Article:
A Detailed Look
Figure 1: The normal reflex arc
Figure 2: The physiopathological reflex arc
Figure 3: The spread and continuation of pain
This is a normally functioning neuromusculoskeletal system.
Information comes into the spinal cord via specific nerve pathways from the body's muscles, joints, blood vessels, organs, and skin. These are called peripheral structures.
The brain and spinal cord evaluate the information coming in, making adjustments as needed, and send appropriate signals back to these structures via other specific nerve paths.
This is a normal reflex arc and it permits the body to function properly as one unit.
When the peripheral structures become injured or irritated it creates an increased amount of information entering the spinal cord.
The normal neurological pattern and reflex arc are disrupted and a new reflex cycle of dysfunctional (neuro-pathophysiological) changes are created. If these changes are not corrected they can eventually lead to muscle spasm, joint restriction, pain, decreased circulation, and inefficient function of the organ systems.
The central nervous system evaluates and adjusts for the increased irritated signals coming in, and sends increased neurological information (akin to neurological static) back to the initial site of injury, and to other parts of the body.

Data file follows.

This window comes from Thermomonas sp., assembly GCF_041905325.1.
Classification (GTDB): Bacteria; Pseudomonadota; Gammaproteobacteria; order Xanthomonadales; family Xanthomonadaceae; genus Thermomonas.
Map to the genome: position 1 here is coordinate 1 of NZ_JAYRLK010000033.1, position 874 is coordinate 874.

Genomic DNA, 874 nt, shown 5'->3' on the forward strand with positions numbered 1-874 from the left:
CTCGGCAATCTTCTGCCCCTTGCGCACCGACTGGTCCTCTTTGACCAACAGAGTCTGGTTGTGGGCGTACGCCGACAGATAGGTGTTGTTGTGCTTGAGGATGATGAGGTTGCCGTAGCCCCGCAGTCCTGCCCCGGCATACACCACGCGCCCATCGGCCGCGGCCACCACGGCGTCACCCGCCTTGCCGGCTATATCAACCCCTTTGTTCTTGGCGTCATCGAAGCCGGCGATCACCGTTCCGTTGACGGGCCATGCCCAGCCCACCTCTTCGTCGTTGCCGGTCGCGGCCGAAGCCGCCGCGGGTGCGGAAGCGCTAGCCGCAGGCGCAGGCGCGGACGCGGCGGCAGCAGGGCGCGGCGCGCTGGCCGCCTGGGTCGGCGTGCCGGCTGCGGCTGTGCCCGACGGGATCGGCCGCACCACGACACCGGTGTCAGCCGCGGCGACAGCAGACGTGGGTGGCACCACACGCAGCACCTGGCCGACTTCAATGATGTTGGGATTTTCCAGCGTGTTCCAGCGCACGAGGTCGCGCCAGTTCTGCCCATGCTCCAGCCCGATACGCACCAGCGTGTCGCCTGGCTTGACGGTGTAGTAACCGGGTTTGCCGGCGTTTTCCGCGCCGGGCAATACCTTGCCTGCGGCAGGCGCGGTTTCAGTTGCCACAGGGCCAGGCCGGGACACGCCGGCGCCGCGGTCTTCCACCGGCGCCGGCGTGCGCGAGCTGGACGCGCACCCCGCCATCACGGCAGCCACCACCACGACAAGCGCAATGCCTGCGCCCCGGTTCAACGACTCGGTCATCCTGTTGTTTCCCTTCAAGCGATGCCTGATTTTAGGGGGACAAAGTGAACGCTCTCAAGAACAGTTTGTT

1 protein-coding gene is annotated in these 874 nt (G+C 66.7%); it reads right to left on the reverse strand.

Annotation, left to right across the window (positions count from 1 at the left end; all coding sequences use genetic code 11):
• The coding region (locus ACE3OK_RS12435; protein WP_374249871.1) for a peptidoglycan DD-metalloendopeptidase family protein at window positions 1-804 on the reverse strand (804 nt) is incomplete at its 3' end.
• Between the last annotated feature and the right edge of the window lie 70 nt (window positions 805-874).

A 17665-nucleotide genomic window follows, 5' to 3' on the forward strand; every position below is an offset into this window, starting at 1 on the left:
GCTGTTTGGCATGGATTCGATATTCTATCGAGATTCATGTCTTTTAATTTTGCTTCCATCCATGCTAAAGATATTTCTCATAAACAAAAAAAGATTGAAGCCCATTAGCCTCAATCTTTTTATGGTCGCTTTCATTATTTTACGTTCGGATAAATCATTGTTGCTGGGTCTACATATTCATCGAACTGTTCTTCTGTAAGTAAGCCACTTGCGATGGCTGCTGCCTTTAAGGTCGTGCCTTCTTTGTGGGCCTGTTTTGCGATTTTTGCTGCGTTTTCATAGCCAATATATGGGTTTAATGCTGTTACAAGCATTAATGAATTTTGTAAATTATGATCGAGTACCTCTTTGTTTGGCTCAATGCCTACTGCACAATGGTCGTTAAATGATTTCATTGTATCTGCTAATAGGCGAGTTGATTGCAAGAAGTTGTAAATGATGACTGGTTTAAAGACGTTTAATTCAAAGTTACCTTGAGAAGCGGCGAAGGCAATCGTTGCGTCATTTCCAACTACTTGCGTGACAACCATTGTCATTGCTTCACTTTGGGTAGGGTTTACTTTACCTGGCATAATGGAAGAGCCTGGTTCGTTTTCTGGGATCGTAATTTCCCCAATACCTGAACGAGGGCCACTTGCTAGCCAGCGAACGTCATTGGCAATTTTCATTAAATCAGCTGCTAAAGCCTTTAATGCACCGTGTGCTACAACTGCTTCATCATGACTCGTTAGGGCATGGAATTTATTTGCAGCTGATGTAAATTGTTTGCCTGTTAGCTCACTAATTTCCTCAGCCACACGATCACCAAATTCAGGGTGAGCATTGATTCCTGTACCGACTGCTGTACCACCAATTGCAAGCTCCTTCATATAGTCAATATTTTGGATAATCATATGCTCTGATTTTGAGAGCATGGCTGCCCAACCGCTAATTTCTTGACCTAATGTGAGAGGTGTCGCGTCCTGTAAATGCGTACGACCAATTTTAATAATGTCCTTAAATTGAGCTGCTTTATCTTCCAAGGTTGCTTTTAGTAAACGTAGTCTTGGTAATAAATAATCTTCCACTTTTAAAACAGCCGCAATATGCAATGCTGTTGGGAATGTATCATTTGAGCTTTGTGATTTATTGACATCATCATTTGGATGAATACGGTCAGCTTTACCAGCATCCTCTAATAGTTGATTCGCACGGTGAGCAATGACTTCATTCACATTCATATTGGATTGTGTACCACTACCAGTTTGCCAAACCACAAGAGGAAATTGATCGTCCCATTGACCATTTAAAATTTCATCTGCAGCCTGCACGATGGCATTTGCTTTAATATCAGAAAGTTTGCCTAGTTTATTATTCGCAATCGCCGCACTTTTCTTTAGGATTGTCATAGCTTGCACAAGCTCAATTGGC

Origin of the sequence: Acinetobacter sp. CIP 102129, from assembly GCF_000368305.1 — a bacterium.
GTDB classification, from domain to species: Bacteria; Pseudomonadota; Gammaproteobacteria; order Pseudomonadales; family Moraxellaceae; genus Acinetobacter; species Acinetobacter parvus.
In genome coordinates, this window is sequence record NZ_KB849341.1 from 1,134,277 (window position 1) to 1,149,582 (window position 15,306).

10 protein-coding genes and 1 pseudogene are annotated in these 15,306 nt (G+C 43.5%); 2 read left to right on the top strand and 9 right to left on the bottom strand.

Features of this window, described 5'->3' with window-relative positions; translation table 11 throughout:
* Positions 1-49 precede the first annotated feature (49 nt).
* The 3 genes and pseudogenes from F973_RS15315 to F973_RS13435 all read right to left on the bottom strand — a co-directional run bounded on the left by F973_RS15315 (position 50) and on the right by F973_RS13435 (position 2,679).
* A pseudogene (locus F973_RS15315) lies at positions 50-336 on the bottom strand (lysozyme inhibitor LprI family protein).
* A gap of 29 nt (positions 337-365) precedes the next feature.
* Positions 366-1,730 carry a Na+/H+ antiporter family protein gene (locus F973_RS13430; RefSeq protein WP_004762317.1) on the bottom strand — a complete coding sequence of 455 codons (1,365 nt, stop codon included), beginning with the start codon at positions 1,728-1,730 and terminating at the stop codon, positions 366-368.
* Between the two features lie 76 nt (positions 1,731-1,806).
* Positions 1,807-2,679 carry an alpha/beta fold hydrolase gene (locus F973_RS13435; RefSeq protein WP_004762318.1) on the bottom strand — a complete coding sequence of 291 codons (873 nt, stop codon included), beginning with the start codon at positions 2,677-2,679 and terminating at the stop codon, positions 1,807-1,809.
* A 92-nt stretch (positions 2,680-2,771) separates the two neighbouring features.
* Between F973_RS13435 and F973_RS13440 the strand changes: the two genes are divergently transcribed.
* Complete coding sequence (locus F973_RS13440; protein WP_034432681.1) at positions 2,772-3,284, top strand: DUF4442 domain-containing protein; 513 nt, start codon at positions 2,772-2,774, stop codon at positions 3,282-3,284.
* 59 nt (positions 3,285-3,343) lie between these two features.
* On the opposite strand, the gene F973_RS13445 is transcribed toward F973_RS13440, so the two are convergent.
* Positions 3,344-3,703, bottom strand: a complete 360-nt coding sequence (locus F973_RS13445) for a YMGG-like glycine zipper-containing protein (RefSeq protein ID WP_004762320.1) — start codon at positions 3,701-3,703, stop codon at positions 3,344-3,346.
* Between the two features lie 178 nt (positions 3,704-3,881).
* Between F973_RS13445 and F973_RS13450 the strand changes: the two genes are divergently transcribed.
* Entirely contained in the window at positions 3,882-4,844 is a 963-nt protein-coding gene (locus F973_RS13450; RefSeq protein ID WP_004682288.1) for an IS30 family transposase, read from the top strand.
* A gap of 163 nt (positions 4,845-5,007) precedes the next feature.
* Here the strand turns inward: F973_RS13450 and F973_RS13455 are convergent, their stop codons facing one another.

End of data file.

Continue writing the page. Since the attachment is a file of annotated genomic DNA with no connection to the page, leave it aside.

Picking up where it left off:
This leads to altered mechanical, and increased neurological changes in secondary and even tertiary structures all over the body. These distant areas can then fall into their own irregular reflex cycle. Over time, these self-perpetuating reflex cycles are the mechanism that causes more global body involvement and pain.
These actions create a neurological pathway that repeats itself and continues to exist even if the injury is healed. This is how chronic pain gets wired into your system.
Treatment of the trigger points will temporarily cut off the blood supply and will interrupt the neurological signal, which will result in reduced muscle spasm, inflammation and pain.
This “resets” the muscles and stops the neurological pain pattern.
The result is a normally functioning neuromusculoskeletal system.